Viking Stove Sales Reduced to Simmer
Executives at the homegrown American company report that orders for their signature behemoths with acres of stainless steel are running at half their levels from their 2005 peak. It seems tight-fisted consumers -- including those in the upper-income brackets -- aren't going for Vikings like they used to.
Indeed, back in the real estate bubble -- remember? -- any kitchen worth mentioning in a real estate listing had to have a Viking hulking amid the custom-made cabinets and granite countertops. Like the flagship Viking 60-inch monster with 18,500-BTU burners and the largest convection oven in the industry. It costs upward of $13,000 and connotes good taste, refinement and top-quality design -- and was critical to help lure wealthy customers to closing.
But today there are plenty of lower-priced alternatives to the Viking that can be equally impressive and functional.
Mid-market competitors like GE have moved into the field, with models that pack enough BTUs to cook for an army in minutes and lots of metal and gadgets to attract buyers at half the price of a top-line Viking . That's attractive to anyone remodeling a kitchen (or looking to buy a house with an impressive one) who doesn't want to make a mega-investment.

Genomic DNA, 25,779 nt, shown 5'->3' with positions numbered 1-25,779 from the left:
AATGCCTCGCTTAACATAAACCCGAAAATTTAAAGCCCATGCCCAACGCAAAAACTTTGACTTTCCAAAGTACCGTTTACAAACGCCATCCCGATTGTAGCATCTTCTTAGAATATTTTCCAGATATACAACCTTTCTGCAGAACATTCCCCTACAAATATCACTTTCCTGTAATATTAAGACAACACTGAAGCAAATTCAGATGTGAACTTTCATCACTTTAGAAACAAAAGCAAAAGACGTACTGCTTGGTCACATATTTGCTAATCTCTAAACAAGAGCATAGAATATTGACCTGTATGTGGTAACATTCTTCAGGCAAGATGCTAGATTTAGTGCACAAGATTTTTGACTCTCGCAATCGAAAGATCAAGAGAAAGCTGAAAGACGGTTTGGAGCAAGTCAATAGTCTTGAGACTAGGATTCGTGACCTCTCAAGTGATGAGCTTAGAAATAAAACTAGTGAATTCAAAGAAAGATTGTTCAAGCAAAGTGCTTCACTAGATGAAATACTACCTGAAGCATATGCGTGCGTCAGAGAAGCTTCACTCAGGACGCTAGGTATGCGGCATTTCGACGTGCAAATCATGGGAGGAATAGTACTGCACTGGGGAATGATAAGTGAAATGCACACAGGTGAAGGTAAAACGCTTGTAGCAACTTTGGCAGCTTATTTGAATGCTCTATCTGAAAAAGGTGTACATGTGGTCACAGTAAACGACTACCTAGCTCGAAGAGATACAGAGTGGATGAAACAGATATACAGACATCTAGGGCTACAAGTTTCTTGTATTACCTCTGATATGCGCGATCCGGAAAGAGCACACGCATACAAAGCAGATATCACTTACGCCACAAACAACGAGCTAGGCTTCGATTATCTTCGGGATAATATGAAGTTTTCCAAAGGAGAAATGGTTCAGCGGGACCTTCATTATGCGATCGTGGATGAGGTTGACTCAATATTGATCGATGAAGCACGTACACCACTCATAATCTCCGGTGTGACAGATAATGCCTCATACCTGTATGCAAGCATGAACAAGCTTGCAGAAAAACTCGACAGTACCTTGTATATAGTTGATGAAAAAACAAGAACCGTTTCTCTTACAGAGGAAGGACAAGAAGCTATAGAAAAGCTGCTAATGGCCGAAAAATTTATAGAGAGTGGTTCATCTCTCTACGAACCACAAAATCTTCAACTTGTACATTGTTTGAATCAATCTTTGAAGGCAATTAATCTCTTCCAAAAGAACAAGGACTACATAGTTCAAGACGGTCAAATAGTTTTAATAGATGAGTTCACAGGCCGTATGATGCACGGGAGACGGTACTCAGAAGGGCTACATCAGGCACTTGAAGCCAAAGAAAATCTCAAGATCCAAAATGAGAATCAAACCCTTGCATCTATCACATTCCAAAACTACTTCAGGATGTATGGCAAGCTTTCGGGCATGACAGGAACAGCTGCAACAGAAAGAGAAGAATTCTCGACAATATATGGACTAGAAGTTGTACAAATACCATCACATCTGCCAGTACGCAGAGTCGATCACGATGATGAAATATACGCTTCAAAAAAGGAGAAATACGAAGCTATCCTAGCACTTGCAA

Vikings, like almost everything else, are suffering in the recession retrenchment. Shipments of all cooking ranges dropped to 16.5 million in 2009 from 19.2 million the year before, according to the Association of Appliance Manufacturers. The best year on record was 2004, with over 25 million sold.
To stay afloat, Viking is moving in new directions, with a luxury hotel and spa in its hometown of Greenwood, Miss. It's also making kitchen cabinets and small appliances, and planning an overseas expansion.
Will Viking stoves go the way of the Hummer? Frankly, we can't imagine kitchen decor without a Viking, a brand name that signifies prestige and an excellent kitchen design. Even if most of their owners usually order in.